Yayoi Kusama: Infinity
Yayoi Kusama’s Narcissus Garden installation has traveled the world, being a physical extension to her internal view of narcissism in society. Kusama began her fascination with reflections in sculpture by consciously driving viewers to see themselves in her art, quite literally creating a visitor experience with the artwork. She first presented the installation in 1965, in a gallery in NYC, where the exhibition was described to appear as an illusion of an endless sea. From there, variations of the Narcissus Garden have appeared in Venice, Brazil, and even back again to NYC, in Central Park. The artwork pushes viewers to confront and question their vanity and ego.
The narcissus mirror balls also shifted Kusama’s role into a politically driven artist. At a show in 1966, she offered the sculptures to visitors for $2 each, commenting on the commercialization of contemporary art. By her side, she had a sign stating, “Your Narcissism For Sale.” This statement shifted Kusama’s exhibitions from being simply visually pleasing, to becoming thought-provoking and impactive on the viewers.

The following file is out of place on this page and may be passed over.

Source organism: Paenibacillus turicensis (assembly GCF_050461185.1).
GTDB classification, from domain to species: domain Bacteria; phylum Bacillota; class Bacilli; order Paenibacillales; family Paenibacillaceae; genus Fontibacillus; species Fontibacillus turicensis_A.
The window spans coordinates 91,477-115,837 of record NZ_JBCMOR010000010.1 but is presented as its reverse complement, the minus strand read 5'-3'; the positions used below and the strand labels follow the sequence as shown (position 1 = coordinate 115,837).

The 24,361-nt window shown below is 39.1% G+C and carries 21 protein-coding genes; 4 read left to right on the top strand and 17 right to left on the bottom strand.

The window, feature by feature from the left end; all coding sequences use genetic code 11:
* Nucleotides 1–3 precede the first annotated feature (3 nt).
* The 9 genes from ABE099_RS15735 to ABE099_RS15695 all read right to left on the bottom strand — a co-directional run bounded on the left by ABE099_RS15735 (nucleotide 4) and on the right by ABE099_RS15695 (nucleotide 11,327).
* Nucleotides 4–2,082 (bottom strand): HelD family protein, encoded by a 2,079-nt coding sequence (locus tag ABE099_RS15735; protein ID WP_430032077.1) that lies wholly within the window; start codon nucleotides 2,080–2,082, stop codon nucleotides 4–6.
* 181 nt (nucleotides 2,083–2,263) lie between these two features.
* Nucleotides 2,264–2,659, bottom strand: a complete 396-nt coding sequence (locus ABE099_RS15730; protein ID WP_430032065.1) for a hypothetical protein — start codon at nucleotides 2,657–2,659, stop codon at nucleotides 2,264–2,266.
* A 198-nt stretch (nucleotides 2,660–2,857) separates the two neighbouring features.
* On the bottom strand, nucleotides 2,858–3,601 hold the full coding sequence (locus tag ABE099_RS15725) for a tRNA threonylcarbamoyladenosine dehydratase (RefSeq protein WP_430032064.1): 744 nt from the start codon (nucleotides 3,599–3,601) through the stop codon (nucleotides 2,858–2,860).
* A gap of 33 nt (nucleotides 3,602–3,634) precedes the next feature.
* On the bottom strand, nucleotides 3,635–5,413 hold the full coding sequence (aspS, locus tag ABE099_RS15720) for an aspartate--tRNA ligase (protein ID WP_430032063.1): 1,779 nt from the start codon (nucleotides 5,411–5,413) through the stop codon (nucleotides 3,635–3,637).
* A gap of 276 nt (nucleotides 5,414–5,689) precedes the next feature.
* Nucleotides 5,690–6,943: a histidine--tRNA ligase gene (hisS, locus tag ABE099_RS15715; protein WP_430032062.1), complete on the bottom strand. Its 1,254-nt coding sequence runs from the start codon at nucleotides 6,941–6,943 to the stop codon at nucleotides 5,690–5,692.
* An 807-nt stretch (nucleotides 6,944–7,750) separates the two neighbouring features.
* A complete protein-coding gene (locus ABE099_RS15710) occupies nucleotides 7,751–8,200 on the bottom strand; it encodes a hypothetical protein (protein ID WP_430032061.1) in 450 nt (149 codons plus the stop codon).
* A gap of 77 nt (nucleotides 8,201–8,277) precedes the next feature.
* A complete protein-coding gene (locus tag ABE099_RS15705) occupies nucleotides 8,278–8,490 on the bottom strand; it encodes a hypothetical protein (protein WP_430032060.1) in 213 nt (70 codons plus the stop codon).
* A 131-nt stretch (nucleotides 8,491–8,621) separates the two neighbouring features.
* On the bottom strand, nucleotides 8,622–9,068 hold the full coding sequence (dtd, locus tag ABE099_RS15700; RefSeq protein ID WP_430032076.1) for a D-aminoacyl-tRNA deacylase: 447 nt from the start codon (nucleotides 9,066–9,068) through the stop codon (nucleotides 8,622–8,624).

Beyond her mirror sculptures in the garden, Kusama incorporates mirrors and reflections into many of her works- including as the backdrop for infinity net prints and the material for her pumpkin sculptures. The use of mirrors emphasizes the concept of infinity that Kusama ties into her artwork. In all her works she hints at the pattern or scene going beyond the canvas: reflecting the idea that not all can be seen. Kusama went on to take her infinity theme into creating complete worlds, bringing viewers into rooms covered with mirrors and dots, that create an illusion of never-ending.
Kusama has also created infinity rooms made with her iconic pumpkin sculptures. Kusama’s fascination with pumpkins began at an early age when she discovered a large and unusually shaped pumpkin amongst a field of flowers. Kusama found beauty in the irregularity, and wanted to celebrate that. This is yet another moment where Kusama pushes viewers to rethink the way they look at a typically unappreciated object. Today, people wait on lines up to 4 hours long to enter Kusama’s imaginative world of infinity.